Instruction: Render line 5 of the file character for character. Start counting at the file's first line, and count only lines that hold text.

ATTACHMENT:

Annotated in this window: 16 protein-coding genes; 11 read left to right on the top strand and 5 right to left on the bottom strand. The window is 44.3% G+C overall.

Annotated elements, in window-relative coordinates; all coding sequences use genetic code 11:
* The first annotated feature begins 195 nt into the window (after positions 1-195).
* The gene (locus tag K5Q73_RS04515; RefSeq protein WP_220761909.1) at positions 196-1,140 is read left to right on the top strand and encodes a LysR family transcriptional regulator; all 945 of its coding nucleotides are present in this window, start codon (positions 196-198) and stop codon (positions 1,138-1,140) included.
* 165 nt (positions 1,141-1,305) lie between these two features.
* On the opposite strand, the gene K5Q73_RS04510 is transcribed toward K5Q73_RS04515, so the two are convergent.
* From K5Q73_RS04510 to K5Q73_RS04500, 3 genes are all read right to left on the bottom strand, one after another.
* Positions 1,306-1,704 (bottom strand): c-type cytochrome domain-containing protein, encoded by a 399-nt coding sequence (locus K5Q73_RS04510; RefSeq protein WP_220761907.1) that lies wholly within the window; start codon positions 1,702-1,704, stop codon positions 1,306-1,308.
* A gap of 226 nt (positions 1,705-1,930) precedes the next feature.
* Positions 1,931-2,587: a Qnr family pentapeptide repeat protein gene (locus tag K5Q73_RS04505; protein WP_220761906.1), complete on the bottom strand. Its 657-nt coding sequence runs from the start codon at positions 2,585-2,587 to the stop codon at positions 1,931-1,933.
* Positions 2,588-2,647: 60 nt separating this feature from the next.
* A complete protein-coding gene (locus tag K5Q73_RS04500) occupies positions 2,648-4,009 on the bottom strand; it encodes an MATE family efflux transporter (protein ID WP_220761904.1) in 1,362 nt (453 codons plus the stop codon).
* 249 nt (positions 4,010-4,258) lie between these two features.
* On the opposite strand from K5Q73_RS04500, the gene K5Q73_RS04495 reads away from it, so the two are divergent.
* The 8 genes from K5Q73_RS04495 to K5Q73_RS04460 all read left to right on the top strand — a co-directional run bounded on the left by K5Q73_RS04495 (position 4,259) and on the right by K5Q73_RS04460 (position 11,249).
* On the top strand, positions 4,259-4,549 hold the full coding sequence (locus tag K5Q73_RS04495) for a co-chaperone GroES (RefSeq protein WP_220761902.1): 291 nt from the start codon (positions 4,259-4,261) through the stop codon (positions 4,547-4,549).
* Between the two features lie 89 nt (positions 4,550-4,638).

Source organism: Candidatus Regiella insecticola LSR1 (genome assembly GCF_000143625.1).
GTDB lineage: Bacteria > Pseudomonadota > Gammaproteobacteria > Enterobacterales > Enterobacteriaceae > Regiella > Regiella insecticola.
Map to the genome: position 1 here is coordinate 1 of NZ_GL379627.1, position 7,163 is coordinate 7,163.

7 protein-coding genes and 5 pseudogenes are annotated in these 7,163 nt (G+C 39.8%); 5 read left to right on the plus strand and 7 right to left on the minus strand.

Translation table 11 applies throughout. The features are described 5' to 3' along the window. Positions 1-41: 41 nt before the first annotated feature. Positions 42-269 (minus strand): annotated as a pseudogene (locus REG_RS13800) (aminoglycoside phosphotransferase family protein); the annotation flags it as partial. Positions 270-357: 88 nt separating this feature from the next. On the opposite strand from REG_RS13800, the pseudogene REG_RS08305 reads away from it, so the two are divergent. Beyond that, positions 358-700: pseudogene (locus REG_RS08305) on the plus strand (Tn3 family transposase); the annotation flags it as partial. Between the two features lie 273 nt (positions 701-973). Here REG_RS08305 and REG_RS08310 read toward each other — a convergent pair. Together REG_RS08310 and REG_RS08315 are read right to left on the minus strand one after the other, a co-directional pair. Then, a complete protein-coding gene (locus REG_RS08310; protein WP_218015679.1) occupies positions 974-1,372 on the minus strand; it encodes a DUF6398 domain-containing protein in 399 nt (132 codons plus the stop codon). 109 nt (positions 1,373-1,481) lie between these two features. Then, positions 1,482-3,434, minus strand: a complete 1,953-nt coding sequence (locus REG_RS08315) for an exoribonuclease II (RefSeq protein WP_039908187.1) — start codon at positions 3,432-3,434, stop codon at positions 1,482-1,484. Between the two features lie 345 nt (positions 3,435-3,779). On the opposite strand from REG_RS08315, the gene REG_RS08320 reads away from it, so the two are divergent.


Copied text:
* 165 nt (positions 1,141-1,305) lie between these two features.